Food at the Revolution is ok, there are a couple of nice kiosks that sell good coffee and pancakes, but most of the food is burgers and hotdogs, the queue’s tend to be huge, if you’re travelling a long way I would suggest eating before or taking something with you, there is a large supermarket next to the venue if you get stuck. Ticket prices are excellent, sporting events tend to overcharge but the Revolution and most other cycling events held at the National Track Cycling Centre are peanuts in comparison, it only cost £6 to attend the National Madison Championships in the afternoon! Revolution will set you back between £10 and £20 for a single standard ticket but discounts are available for family tickets, carers and pensioners, season tickets are the best buy, you get a British Cycling early bird ticket buying option if you’re a member. If you want to get up close and personal with the riders and teams then the VIP tickets or Track Centre Lounge tickets are for you.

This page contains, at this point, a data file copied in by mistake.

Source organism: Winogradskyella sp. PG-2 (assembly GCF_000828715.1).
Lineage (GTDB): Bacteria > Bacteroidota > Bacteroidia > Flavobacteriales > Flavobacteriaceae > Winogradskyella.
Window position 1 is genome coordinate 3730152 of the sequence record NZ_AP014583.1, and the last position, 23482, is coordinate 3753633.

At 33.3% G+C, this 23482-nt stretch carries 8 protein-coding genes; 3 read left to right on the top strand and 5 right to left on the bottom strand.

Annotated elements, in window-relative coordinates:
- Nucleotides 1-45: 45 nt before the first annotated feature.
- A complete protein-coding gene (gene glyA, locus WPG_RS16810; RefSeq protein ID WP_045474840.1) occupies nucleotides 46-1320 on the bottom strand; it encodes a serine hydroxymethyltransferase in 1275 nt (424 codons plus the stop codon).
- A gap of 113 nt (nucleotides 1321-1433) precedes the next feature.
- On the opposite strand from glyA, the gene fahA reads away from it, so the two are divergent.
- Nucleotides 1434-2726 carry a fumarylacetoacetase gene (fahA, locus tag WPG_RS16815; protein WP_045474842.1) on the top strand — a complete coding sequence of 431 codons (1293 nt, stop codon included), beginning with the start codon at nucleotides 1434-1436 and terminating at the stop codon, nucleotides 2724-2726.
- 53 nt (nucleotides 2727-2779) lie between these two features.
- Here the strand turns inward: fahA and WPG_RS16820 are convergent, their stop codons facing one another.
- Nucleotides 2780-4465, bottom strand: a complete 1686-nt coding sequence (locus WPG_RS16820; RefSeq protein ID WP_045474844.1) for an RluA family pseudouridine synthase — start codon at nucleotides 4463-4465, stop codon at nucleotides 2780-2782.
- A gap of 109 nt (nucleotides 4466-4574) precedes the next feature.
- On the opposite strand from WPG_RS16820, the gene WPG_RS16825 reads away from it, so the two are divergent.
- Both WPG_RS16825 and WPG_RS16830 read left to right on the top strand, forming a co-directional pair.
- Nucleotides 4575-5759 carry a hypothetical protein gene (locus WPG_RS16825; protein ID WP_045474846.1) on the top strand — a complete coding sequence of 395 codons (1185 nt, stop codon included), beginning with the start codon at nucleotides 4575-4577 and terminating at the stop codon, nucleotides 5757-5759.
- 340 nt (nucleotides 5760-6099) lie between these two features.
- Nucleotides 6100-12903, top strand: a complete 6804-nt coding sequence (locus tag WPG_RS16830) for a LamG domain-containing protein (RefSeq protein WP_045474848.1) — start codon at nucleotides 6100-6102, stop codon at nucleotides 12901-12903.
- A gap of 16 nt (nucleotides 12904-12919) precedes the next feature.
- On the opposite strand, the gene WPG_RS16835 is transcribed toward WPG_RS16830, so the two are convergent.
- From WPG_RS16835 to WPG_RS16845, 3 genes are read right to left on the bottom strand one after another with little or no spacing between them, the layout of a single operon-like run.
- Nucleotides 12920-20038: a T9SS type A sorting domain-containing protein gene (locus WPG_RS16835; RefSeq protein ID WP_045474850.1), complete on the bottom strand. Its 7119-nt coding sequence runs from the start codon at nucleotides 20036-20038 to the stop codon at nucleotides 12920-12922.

There are some great stands from bookstalls to cycling brands and some things for you to have a go at including Watt Bikes and Rollapaluza, it would be good to see some more though.
We give the Revolution Series our Star Buy rating!
The next and final round of the 2012 series will be held at The Sir Chris Hoy Velodrome in Glasgow on Saturday 2nd February 2013
For more information on the series visit: www.cyclingrevolution.com
Standard tickets are sold out for Revolution Series Round 4 but Track Centre Lounge and VIP tickets are still available – buy Track Centre Lounge tickets here.
Watch Revolution Series Round 4 highlights on Thursday 7th February at 8pm on ITV4 and catch up in ITV Player